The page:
The government has made an “empty promise” in saying the apprenticeship levy would increase the amount of money employers spend on workplace training, research from the CIPD has found.
The HR body’s report, Addressing employer under-investment in training – the case for a broader training levy, revealed that under a third (31%) of levy-paying employers say the levy will lead them to increase the amount they spend on training.
We need to have a broader training levy that is much less prescriptive and gives employers more flexibility” – Lizzie Crowley, CIPD
Furthermore, confidence in the levy has plummeted. In July 2017, three months after the apprenticeship levy was introduced, the CIPD found that 45% had confidence in the scheme.
Lizzie Crowley, skills adviser at the CIPD, said: “Our research clearly shows the apprenticeship levy has failed to deliver what the government said it would: more investment in workplace training.
“For this to become a reality, we need to have a broader training levy that is much less prescriptive and gives employers more flexibility. This should also help to prevent employers from gaming the system as is currently the case.
“With only 2% of employers required to pay the apprenticeship levy, the money raised from it was never going to be enough to close the gap that’s been left by the long-term decline in training investment. But if we had more employers contributing, we could make up the shortfall and also help to boost regional investment in skills.”
The research, based on survey data from 2,000 employers, showed that 58% of apprenticeship levy-paying employers believe the levy will either have no impact on the amount of money they spend on training (49%) or will lead to a reduction in training spend (9%).
L&D job opportunities on Personnel Today
George Osborne announced the apprenticeship levy scheme in the July 2015 budget, the main objective being to increase apprenticeship numbers and boost investment in workplace training, which were in a 20-year decline when it was introduced in April 2017.
However, the CIPD found that the levy has failed on both these counts. As well as not boosting skills investment in most workplaces, the levy has meant employers have invested in fewer apprenticeships with starts falling by more than a quarter from 509,400 in 2015/16 to 375,800 in 2017/18.
Last month the education secretary Damian Hinds admitted the target of starting three million apprenticeships by 2020 was “not going to be reached”.
Apprenticeship levy failures
Indeed, the CIPD research shows the design of the current apprenticeship levy is incentivising employers to use their funds in counterproductive ways:
- 22% of employers said they use their levy money on training which would’ve happened regardless
- 15% say they use the scheme to accredit skills which staff already have, and
- 14% report that the apprenticeship levy has directed funds away from other forms of more appropriate training.
The CIPD is calling for the apprenticeship levy to be replaced with a broader training levy, enabling employers to fund both apprenticeships and other forms of accredited training which are better suited to their needs. It wants such a levy to cover all employers with a headcount of 50 or more to double the amount raised by the levy to £5 billion, which would help to make up the shortfall from the decline in investment over the last two decades.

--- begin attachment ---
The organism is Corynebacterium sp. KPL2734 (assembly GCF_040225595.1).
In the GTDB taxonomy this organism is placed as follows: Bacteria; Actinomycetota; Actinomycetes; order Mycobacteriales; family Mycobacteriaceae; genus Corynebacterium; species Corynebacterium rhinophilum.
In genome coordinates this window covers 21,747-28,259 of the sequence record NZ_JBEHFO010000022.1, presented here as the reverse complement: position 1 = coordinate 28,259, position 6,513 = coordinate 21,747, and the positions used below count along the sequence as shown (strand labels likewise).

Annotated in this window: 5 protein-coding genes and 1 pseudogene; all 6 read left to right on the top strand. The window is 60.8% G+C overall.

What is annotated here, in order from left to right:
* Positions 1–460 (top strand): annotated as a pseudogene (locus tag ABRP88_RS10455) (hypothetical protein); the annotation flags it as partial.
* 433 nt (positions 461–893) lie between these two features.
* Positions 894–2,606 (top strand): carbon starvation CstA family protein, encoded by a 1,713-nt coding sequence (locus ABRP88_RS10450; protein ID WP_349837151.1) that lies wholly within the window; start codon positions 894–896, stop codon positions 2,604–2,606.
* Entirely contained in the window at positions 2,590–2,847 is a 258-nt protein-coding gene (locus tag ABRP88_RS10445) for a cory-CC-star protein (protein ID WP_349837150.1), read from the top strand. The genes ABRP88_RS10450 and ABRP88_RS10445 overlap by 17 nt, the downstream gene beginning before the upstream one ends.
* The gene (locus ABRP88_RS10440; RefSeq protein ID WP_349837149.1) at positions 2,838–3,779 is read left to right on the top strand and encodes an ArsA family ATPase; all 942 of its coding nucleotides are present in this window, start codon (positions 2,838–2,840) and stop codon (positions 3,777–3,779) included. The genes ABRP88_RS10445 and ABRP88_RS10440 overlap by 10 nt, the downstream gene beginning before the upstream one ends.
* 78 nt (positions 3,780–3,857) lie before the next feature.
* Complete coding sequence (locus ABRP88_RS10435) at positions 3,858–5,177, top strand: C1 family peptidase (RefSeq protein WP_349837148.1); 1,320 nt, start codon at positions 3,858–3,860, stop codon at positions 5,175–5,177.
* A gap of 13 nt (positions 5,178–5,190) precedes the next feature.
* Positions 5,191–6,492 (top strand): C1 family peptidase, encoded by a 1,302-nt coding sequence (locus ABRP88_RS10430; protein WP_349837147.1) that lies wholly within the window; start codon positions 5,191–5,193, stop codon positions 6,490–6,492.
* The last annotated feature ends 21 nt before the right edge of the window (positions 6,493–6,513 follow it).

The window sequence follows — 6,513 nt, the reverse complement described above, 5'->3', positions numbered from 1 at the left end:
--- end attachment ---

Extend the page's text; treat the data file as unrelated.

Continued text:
Kirstie Donnelly, managing director of City & Guilds Group, said: “The apprenticeship levy was supposed to help stimulate employer interest and investment in apprenticeships. Yet in the first year of its operation, just 8% of the levy was spent.
“City & Guilds’ own research earlier this year – Flex for Success – found that 95% of levy-paying employers were not able to spend their full allowance in the first year, so the CIPD report is further reinforcement of those findings and our report’s call for reform to create greater flexibility in how the levy is used.”
She added that the government shoould apply more “carrot” and less “stick” and give greater flexibility to employers in the apprenticeship system, allowing them to exercise choice – within a clear set of parameters – in how they spend the levy.
“We need a system built on an agreed ‘collective endeavour’ around how apprenticeships are driven but then also apply more trust and freedom in the way employers can operate.”
But Ben Rowland, co-founder of Arch Apprentices said: “The shift demanded of employers and training providers by the apprenticeship levy is huge, not just in terms of delivery but of mindset too. So we look at these stats through a different perspective: in fact we are amazed at just how quickly the levy has been adopted, especially given the dire predictions made by many at the time the levy was introduced.
“In particular, our own analysis of the Government’s data shows that the drops have mainly been in those apprenticeships that were previously criticised for their poor quality and or low relevance to the future economy, and that there has been a 220% rise in high level apprenticeships since the levy was introduced, in future-facing occupations like data analysis and software development. Our view is that such a massive change is having teething problems, but in fact fewer than one would expect – and that the underlying direction of travel is both robust and exciting.”